So Tim O’Brien’s visit has come and gone. I had dinner with him Thursday night. I like the way that sounds like it was just the two of us, but it wasn’t. The class that studied him all semester was his primary companion, and the few of us teachers were mainly onlookers. But it was great to see him interact with the kids. We were also privy to a bit more of what he had to say, interesting answers to poignant questions. Basically we had more time.
He spent the entire next day at the school. We had a morning assembly where he delivered what was basically this address. When I talked to kids afterwards and they found this address on the net, many were pretty disappointed that he did not “bother” to come up with something new for them. I understand their feelings, and yet it is a lot expect that someone will personalize an address to a group of strangers. Regardless of whether it had been delivered previously or not, I really liked his talk. I loved his answers to the kids’ questions. And even though he often said he was side-stepping answering them, he usually got right at the heart of the questions with the best possible answer. His answers tended to be grey, and often that’s his whole point in his writing: truth exists in the shades of grey. The only negative point was when he said that you never find out the “answer” in the novel In the Lake of the Woods. Due to my ridiculous planning, I had not had my juniors complete the novel before he came. They were roughly 1/4 through the novel, so he more or less ruined it for them. Again, that’s not truly his fault.
In the evening, there was a faculty (and area teachers) dinner and reading. After the dinner, I got my chance to chat with him. He’s from Minnesota, and I really wanted to know how he felt being from Minnesota impacted his writing, though I never got the chance to directly ask him that. Many of his pieces are at least partially set in Minnesota. Clearly it affects him. He currently lives in Austin, TX, where my sister lives. I asked him if he’d take a package down there and he was obliging. We chatted a bit about Worthington, his hometown, and the Twin Cities. I told him I once spent a night in Worthington. He was shocked — asked what the hell I was doing in Worthington. I told him that my boyfriend’s grandmother had a house in Worthington, and we stayed for the weekend. He asked, “Wasn’t it boring?” in the kind of tone that means the responder should agree. I told him that since I hadn’t been from there, I thought it was quaint. I told him I didn’t remember much, that all I really remembered was that it was in a valley. He said that it’s not in a valley, that it is very flat. At about that moment, I figured I might have made a mistake. And I just looked it up on Google Maps, and it is 3.5 hours from Minneapolis. The place we went to, I think it was only an hour or so. My memory doesn’t serve me so well, so if anyone knows James Kraling, ask him for me where his grandmother’s house was — where we spent the weekend about, oh, ten years ago. It’s funny what memory does. I always imagine coming into the little town, which was quite rural, but had a “quaint” little town center, a Main St. with a pizza place — I imagine coming down into a valley from the side of a cliff. Well, a cliff is to steep, but in my memory we dive into a valley from up high. But I think I get that mixed up with a description I read in a novel a long time ago. The novel is Pedro Paramo by Juan Rulfo, and it has the beautiful and detailed description of the protagonist entering this “ghost” town (the town is literally inhabited by ghosts — if I recall correctly). And again, if I recall, there is a description of him entering on a winding path into a valley town. SO the image I have very well may be a fictitious image created partially by reality, a novel, and my own soft, brain tissue.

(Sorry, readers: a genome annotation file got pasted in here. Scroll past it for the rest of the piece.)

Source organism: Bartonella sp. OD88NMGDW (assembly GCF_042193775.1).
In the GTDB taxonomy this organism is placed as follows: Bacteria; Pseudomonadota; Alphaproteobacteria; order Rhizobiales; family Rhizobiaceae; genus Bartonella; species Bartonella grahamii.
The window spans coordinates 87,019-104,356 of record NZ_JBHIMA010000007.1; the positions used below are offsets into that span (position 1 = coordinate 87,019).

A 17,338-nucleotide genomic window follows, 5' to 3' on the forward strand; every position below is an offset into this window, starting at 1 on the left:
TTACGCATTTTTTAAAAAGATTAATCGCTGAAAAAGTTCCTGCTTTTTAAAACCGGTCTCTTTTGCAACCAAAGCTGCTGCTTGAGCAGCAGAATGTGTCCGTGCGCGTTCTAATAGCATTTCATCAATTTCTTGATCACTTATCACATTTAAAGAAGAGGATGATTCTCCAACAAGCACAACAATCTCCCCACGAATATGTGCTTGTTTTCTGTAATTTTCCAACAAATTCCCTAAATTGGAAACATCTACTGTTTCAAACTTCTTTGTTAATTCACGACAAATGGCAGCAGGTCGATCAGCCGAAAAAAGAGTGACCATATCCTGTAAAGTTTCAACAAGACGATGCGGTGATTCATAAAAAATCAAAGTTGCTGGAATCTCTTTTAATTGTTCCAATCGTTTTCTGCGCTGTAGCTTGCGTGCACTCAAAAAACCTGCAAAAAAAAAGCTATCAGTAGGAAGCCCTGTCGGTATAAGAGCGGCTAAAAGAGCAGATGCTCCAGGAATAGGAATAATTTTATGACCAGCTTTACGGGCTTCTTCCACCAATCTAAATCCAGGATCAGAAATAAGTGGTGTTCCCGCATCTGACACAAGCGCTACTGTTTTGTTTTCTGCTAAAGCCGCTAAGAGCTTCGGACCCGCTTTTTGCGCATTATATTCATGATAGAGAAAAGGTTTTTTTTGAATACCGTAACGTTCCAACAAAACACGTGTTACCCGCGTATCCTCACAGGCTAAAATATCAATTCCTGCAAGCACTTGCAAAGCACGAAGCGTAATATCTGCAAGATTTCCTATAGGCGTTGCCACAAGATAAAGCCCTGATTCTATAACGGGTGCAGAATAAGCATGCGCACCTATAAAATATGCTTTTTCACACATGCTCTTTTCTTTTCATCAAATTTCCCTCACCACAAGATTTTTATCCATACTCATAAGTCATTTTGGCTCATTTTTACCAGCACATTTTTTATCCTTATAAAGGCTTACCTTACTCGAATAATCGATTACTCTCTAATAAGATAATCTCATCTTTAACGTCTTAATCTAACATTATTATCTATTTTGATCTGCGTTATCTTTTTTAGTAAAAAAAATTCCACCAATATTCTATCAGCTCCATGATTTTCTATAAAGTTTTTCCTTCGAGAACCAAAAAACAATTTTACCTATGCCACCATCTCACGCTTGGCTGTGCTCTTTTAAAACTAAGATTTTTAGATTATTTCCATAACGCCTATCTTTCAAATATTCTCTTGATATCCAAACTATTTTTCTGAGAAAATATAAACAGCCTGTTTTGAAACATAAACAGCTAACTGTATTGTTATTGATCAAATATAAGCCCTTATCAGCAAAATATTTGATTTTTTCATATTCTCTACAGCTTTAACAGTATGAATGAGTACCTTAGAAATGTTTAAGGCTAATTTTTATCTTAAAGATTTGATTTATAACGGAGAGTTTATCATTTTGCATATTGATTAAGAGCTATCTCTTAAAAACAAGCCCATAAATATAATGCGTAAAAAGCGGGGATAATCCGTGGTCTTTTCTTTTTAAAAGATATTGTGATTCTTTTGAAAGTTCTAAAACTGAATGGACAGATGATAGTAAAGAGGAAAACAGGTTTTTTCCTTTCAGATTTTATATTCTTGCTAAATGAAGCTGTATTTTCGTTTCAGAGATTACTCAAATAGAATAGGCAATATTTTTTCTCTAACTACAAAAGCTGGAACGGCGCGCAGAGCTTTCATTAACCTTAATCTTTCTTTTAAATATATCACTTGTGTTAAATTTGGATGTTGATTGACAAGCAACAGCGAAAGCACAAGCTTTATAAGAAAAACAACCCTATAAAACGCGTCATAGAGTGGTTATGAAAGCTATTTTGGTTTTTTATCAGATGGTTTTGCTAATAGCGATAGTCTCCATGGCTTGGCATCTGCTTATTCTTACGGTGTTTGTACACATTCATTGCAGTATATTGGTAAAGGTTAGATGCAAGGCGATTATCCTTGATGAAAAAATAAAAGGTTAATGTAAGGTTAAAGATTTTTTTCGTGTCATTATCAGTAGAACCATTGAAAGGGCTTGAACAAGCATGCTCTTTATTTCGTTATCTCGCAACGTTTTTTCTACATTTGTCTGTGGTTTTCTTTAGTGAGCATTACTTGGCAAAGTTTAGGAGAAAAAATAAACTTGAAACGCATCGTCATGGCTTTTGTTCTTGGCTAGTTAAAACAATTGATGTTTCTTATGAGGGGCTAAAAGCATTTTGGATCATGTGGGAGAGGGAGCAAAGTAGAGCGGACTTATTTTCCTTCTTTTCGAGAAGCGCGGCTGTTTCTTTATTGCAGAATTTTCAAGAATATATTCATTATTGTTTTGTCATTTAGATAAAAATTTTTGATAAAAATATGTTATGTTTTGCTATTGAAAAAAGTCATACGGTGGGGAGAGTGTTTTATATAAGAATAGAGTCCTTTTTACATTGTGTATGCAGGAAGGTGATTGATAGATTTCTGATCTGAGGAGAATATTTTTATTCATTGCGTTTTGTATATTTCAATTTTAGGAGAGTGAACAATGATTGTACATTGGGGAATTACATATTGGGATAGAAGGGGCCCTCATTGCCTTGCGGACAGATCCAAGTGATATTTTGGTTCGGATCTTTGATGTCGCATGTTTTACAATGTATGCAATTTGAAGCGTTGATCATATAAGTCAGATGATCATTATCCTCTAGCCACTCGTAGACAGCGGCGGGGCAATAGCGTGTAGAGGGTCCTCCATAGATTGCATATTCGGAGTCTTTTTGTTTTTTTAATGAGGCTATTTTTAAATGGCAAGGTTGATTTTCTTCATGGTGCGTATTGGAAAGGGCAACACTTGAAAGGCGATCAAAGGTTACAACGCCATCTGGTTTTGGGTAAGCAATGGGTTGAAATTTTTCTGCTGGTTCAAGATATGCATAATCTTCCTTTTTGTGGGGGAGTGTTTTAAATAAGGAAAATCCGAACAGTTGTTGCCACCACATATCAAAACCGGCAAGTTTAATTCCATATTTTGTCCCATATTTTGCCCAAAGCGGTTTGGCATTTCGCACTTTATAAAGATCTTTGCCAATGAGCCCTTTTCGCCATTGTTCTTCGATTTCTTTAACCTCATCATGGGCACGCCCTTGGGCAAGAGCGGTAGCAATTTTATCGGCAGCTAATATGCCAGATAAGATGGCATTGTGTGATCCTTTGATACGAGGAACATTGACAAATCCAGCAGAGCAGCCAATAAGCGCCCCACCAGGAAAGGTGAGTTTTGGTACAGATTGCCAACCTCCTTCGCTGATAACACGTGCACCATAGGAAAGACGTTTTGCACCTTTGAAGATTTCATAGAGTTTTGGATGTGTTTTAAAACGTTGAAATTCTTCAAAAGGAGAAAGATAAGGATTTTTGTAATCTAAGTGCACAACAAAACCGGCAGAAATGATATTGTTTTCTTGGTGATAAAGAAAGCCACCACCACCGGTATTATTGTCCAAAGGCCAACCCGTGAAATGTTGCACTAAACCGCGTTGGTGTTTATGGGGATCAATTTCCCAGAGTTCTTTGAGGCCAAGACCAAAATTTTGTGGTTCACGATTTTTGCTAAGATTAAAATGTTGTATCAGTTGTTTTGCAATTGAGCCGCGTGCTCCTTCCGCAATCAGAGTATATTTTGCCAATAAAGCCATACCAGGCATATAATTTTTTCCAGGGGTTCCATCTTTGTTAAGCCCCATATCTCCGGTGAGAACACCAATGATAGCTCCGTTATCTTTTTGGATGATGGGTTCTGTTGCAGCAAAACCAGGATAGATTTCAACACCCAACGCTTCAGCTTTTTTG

It’s funny how memory works like that. I have this very distinct memory of being around 4. We had our relatives at our house, aunt, uncles, cousins, grandparents, etc. I had already gone to bed, but I got up and came downstairs to the living room where everyone was, talking and laughing. I sat down on the carpet in front of my Aunt Pat, sitting with my legs in that upside-down W shape, and proceeded to pee on the carpet. Here’s the thing, I was in a crowded room, yet no one else remembers this. I most likely made it up, yet it is one of my most vivid childhood memories, complete with colors and sounds.
Nonetheless, O’Brien and I chatted about Macalester College, St. Paul, The Hungry Mind Bookstore that is no more, the Macalester Chapel where all the Hungry Mind readings were held, etc. I told him about my lovely neighborhood in MPLS, the cockroaches, etc. And then after the reading, when I got my book signed, he remembered my name. I felt special. I get very star-struck by authors. I really do.
His reading was also very good, though he was really tired. He read “A Letter to my Son” which caused him to break into almost tears. Then he read a piece from his latest novel July, July, which was also very good. Overall, it was a great event. Now my juniors are Deep into In the Lake of the Woods and I think they are getting a bit O’Brien’d out. This is the third text they’ve read by him this year. It is also a challenging and confusing text. Hopefully it will soon strike them.